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Discussion Starter · #1 ·
I've been looking at different bikes for next season. I'm thinking to add another bike to my stable (currently really only 1 bike, except I have an old old bike) and I was thinking to add a Single Speed.

My thougths are to use the Single Speed more of lighter riding and for fun rides that are not as challenging. Something to ride to the bike shop, or take for a quick spin. For this I was thinking some thing with curved bars something that would allow for a slightly more relaxed position.

First Question, it seems like alot of the Single Speeds that you see out there are 29er's or maybe thats just because thats whats highlighted right now as new things.

Second Question, I'm 6' 2" with a 30" inseam (mostly torso) I'm assuming that a 29er would really work well for me. However if I'm just going to do mostly light riding should I go with a 29er? I guess its a nice thing to have it I ever take the bike somewhere rocky.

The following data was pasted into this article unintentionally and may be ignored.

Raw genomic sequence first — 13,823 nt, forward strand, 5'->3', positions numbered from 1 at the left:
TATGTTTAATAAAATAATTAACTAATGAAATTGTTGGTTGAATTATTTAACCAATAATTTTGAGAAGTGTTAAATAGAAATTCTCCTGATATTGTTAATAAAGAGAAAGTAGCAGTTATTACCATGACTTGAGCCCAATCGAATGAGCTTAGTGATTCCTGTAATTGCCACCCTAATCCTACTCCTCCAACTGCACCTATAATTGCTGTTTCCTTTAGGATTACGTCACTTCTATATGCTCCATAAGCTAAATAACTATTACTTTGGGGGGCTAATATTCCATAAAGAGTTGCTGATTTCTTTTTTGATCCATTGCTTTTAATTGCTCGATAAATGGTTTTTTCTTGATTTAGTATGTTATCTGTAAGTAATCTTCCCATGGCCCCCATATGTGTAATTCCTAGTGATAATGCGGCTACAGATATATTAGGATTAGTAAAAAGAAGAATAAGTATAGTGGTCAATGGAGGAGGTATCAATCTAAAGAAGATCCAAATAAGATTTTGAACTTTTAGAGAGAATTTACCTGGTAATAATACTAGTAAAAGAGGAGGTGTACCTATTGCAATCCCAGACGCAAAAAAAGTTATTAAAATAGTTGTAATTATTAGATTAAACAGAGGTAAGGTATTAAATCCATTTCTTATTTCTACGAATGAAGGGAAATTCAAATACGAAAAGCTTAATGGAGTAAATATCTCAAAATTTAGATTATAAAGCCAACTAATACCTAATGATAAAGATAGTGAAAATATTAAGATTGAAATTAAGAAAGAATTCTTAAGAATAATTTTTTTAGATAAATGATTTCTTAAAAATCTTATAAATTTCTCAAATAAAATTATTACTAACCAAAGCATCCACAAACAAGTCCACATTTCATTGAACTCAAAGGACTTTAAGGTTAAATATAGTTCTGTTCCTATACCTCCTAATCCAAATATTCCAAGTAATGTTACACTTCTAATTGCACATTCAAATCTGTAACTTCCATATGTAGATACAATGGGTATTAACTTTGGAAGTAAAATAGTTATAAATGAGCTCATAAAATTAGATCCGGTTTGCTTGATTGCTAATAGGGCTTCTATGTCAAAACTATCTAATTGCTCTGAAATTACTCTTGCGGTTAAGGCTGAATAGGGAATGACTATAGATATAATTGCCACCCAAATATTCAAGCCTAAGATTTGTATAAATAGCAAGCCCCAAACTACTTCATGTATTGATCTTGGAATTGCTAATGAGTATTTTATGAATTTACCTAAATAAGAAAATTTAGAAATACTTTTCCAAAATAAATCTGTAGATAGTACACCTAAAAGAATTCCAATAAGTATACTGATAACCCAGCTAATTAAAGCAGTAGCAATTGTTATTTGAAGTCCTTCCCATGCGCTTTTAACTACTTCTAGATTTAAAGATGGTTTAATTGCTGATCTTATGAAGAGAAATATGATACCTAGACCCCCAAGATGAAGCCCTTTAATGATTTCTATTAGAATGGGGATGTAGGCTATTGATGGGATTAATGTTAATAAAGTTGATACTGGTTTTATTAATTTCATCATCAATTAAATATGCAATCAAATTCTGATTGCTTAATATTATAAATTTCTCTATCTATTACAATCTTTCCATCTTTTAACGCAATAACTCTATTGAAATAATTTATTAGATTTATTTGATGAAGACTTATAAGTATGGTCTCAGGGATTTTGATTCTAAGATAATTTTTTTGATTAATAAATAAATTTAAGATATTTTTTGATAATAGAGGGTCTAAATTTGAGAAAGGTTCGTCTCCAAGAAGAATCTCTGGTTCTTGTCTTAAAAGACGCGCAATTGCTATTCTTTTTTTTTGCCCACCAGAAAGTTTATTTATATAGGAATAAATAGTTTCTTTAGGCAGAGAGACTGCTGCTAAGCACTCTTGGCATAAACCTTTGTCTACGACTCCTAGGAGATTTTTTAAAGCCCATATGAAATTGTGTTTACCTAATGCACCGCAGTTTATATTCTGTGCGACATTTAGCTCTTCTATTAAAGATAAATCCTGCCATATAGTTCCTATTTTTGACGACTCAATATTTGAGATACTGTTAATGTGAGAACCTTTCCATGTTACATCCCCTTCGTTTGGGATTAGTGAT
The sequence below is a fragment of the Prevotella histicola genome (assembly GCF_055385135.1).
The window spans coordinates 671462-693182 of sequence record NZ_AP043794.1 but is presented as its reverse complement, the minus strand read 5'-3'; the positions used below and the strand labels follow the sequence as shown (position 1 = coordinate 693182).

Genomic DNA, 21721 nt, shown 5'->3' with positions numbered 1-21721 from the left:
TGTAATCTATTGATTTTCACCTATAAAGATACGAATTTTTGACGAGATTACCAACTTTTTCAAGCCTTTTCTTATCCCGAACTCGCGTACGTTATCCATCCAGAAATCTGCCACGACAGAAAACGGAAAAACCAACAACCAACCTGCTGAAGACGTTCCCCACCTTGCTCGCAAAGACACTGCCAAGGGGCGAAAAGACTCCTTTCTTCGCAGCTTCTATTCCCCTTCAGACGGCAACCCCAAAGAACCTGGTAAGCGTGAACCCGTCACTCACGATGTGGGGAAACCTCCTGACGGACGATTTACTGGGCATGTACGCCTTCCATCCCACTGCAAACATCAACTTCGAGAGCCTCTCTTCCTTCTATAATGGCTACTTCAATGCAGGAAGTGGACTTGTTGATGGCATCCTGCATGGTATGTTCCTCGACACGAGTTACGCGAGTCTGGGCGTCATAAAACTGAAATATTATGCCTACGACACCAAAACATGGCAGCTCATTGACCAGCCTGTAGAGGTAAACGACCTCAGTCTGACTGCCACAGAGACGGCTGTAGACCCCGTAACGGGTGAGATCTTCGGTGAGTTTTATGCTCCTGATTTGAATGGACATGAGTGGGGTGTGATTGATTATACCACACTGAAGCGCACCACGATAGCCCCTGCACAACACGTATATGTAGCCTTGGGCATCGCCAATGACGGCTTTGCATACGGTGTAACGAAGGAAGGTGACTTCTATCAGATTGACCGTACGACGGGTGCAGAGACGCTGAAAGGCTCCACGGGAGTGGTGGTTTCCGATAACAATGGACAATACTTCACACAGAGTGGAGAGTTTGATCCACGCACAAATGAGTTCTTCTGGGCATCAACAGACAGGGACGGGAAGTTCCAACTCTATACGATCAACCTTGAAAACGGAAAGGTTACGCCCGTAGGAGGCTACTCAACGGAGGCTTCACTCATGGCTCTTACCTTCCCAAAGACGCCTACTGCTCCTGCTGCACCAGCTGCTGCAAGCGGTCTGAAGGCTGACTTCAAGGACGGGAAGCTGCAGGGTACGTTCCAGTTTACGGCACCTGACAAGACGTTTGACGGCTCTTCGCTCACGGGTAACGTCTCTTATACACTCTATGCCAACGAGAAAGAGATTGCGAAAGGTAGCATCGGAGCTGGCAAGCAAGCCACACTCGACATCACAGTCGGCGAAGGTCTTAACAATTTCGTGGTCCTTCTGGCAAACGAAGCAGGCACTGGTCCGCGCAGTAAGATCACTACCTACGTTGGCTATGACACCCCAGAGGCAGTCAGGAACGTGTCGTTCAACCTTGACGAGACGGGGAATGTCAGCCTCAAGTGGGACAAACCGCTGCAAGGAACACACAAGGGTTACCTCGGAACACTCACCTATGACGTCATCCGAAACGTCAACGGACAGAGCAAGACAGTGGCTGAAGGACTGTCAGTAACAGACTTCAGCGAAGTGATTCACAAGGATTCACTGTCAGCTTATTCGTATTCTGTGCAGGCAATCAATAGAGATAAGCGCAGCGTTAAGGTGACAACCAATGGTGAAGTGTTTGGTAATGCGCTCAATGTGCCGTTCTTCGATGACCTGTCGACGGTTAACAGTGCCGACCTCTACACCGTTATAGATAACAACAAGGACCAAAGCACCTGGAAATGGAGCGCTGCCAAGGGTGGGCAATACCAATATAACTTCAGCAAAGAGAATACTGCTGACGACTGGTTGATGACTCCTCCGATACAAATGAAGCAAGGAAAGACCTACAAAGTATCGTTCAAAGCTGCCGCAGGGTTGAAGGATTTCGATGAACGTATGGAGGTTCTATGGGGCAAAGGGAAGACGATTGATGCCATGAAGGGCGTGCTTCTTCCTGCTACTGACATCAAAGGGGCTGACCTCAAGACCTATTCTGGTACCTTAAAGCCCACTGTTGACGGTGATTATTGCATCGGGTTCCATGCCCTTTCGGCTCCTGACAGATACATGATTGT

So really I'm just wondering, it seems like alot of SS bikes are 29ers and it also seems like alot of 29ers are SS bikes. Is this true or am I making things up?
 

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wow at 6'2" with a 30" inseam you are gonna need one hell of a long toptube.

as for wheelsize. i got a new 29er early in the summer and for people our size (i'm 6'3") they are the bike to get.

my very scientific thinking and research on this subject so far has yielded this result: bigger dudes should have bigger wheels (though i was perfectly happy on 26" wheels before i made the switch).
 

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Discussion Starter · #3 ·
max-a-mill said:
by very scientific thinking on this subject so far is: bigger dudes should have bigger wheels (though i was perfectly happy on 26" wheels before i made the switch).
I kinda feel like that too. I'm happy riding a 26" wheel bike right now, so I don't think I would dislike another one. However I can understand how bigger wheels would be good.